Yawkey Way Extension is now officially David Ortiz Drive.

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Ortiz had played well against the Angels during the regular season, hitting .300 with two doubles, two home runs and nine RBIs in eight games.

David Ortiz’s number was added to the pantheon of Boston Red Sox greats on Friday. And from start to finish, it was a memorable night at Fenway Park.

Ortiz’s 34 was mowed into the grass at Fenway Park for the occasion, and the number now hangs between Wade Boggs’ and Jackie Robinson’s numbers above the field. He also threw out the first pitch ahead of Boston’s game vs. the Los Angeles Angels … and reminded everyone why he was a designated hitter and not a pitcher. 

“Now that I’m not playing, I don’t want to be a distraction, and I know that coming to the field sometimes, it can cause a distraction or something. So, I have been able to keep my distance so I’m not in nobody’s way.”

To be clear, Ortiz wasn’t asked to stay away. If anything, manager John Farrell said he held out hope the franchise icon might show up one day, ask for his No. 34 jersey and unretire. Red Sox players, if they’re being honest, feel the same way.

But Ortiz always has had an acute awareness of the situation. He knew to expect a first-pitch changeup from Tigers reliever Joaquin Benoit in that 2013 playoff game. He knew what the nervous fans needed to cheap baseball  jerseys hear before that first game back in Fenway after the Marathon attack and shelter-in-place. He knew how to prop up Pujols, one of only 16 players in history with more home runs than Ortiz.

And Ortiz knew the Red Sox, still a predominantly young team with second baseman as its primary leader, needed to find their identity without his presence prompting questions about whether he might come back. If any of those young players has a question, they have Ortiz’s phone number. But by staying away, he actually did them a favor.

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Yawkey Way Extension is now officially David Ortiz Drive.

The City of Boston renamed the street near Fenway Park in honor of the Red Sox legend on Thursday, the first in a series of events leading up to the retirement of his No. 34 before Friday night’s game against the Angels at Fenway.

If David Ortiz returns to Boston but not as a player, does it count as a comeback?

As if the upcoming Red Sox-Yankees series needed any more hype, Ortiz hinted Monday at the possibility of him returning to the Red Sox organization in some role, and his revelation has at least one legacy member of Red Sox Nation pretty excited.
Ortiz and the Red Sox are in discussions regarding the former slugger’s future role with the team, Ortiz said at a charity event in Manhattan. That prompted Hall of Famer Pedro Martinez to speculate what that exactly could mean going forward.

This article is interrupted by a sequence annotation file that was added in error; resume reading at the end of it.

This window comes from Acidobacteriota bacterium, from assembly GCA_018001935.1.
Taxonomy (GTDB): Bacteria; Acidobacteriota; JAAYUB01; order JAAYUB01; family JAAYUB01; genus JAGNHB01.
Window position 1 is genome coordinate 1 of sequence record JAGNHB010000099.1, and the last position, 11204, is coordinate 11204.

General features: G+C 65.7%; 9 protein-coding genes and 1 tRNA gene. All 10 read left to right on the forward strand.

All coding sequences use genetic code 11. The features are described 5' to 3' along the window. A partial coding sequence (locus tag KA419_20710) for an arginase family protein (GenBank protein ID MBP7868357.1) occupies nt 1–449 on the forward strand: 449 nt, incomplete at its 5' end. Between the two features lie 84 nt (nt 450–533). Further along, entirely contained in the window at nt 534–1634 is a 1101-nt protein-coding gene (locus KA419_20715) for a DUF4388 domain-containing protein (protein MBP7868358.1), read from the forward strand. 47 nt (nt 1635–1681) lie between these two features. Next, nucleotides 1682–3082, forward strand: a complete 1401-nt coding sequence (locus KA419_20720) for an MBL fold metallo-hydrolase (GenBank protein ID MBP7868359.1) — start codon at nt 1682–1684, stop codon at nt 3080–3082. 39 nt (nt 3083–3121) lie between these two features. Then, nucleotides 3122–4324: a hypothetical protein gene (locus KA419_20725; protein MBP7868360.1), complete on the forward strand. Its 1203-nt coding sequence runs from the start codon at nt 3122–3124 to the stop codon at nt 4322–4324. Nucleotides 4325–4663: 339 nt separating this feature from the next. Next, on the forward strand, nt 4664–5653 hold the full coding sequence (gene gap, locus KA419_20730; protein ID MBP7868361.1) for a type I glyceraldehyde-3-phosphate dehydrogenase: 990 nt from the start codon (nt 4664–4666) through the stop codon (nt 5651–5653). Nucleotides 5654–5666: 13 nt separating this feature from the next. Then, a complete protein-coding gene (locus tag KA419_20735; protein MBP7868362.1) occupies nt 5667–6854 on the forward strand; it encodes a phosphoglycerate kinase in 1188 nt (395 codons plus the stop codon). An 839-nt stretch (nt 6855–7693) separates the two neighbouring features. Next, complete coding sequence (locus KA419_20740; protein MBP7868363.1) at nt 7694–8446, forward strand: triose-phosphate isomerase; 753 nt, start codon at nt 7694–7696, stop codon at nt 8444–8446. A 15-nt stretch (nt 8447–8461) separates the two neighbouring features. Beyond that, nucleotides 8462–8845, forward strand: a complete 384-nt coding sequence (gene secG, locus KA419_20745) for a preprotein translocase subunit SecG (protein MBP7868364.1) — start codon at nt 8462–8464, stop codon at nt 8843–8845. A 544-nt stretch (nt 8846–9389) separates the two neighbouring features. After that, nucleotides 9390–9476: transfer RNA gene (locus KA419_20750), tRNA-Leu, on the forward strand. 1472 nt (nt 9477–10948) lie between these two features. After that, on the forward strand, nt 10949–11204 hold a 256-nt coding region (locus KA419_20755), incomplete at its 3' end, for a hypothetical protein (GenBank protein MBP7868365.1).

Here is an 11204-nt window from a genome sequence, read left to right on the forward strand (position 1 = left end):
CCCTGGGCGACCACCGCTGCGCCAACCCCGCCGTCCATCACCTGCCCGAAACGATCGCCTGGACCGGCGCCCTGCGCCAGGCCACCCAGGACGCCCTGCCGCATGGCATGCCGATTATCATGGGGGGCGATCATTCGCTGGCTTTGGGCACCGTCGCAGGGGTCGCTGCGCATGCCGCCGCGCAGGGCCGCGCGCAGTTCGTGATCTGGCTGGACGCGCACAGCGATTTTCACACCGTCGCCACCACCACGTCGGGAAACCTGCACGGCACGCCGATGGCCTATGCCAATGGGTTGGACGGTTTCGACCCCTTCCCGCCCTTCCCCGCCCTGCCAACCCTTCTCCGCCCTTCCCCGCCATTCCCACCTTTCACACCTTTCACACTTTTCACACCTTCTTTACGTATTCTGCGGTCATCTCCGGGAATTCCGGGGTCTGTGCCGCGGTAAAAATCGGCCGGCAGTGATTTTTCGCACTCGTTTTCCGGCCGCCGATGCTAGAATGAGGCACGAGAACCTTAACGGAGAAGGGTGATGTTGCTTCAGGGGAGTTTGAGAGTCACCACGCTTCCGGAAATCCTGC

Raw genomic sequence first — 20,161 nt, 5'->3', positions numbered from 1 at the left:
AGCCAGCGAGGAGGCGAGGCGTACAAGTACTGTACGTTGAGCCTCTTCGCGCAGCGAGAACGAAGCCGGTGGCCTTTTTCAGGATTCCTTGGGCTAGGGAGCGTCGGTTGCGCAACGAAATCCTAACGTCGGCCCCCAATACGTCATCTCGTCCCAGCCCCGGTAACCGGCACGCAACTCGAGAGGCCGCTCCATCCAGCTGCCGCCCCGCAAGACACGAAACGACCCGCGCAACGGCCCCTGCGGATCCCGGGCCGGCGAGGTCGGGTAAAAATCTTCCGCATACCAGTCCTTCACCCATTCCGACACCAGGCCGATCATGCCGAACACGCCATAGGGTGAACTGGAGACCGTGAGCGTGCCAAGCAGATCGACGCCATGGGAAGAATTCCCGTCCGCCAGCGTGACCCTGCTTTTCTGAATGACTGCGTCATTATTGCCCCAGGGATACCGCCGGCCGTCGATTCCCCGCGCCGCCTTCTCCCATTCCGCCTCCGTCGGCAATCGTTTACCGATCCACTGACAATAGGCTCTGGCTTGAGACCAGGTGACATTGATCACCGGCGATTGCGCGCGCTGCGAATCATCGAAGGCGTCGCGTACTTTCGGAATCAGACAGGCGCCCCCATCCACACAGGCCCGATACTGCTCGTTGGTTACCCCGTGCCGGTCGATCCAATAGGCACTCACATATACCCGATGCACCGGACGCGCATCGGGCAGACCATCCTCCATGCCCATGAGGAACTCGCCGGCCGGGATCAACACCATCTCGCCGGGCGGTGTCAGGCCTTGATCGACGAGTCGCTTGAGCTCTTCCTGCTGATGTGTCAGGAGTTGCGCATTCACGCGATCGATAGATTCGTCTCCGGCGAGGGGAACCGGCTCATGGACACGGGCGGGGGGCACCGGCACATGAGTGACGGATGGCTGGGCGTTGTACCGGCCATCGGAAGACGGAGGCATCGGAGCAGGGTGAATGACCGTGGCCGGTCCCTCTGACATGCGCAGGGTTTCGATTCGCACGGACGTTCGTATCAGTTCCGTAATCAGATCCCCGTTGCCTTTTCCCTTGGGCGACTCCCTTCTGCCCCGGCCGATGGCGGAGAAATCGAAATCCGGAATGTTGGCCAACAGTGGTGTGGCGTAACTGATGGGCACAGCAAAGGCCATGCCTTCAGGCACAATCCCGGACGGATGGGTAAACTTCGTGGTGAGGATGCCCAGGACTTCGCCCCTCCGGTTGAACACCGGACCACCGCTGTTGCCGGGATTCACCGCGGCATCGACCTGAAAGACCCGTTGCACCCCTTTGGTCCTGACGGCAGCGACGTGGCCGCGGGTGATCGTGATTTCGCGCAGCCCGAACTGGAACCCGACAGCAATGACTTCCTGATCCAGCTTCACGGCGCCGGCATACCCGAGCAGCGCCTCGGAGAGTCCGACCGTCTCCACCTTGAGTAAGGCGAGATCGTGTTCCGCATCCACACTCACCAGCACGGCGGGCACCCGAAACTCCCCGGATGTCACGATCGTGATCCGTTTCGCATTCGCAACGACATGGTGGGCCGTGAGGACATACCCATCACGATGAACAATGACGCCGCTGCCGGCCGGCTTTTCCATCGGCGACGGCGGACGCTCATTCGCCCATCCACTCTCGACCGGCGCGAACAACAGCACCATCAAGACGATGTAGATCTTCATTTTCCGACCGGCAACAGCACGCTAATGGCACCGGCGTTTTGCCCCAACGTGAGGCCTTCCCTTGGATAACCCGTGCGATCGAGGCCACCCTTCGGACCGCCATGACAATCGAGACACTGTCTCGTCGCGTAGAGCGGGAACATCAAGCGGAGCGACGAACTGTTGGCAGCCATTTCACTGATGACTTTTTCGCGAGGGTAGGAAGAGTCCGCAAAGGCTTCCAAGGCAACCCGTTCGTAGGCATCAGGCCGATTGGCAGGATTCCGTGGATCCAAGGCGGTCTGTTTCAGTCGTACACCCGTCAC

But the celebration started on Thursday. First, in the afternoon, the city of Boston renamed Yawkey Way Extension David Ortiz Drive. And then Thursday evening brought a night of laughs at the expense of the retired slugger. Make that howling laughs at The Roast of David Ortiz, which took place at a nightclub on Lansdowne Street, not far from many of the towering home runs Big Papi smacked during his legendary career.

Red sox #34 David Ortiz Red New Cool Base Stitched MLB Jersey

For 67 years, Hall of Famer Jimmie Foxx held the Red Sox record for the most home runs in a single season, with 50. But by midseason in 2006, it was becoming clear that David Ortiz had a legitimate opportunity to break the longstanding mark.
Big Papi had 37 homers by the end of July. Fittingly, Ortiz broke the franchise record on Sept. 21, 2006, against the Minnesota Twins — the team that had released him more than three years earlier.

Next in the leadup to Friday’s number retirement ceremony: a roast of Big Papi on Thursday night at Boston’s House of Blues, featuring Bill Burr, longtime Red Sox teammate Dustin Pedroia, Sarah Tianna and Lenny Clarke. The roast will benefit the David Ortiz Children’s Fund.

Hours before the Red Sox were set to retire David Ortiz’s No. 34 on Friday night at Fenway Park, Angels manager Mike Scioscia sat in the visitors’ dugout reminiscing about the first time he saw Ortiz play.

“I saw him back in 1999 in the Pacific Coast League when I was managing in Albuquerque and he was in Salt Lake City while with the Twins,” Scioscia said. “You knew then that he had potential, but he’s put it together almost like a fairy tale. The clutch hits, the championships, that’s something that he had a major part of.”

On Oct. 8, 2004, after the Red Sox won the first two games of the best-of-five American League Division Series, Ortiz strode to the plate in Game 3 in the bottom of the 10th inning with the score tied at 6 and Johnny Damon on first base after drawing a walk.

 

Washington Nationals right fielder Bryce Harper has turned in over the past few days<< >>David Ortiz will serve as a mentor of current players.

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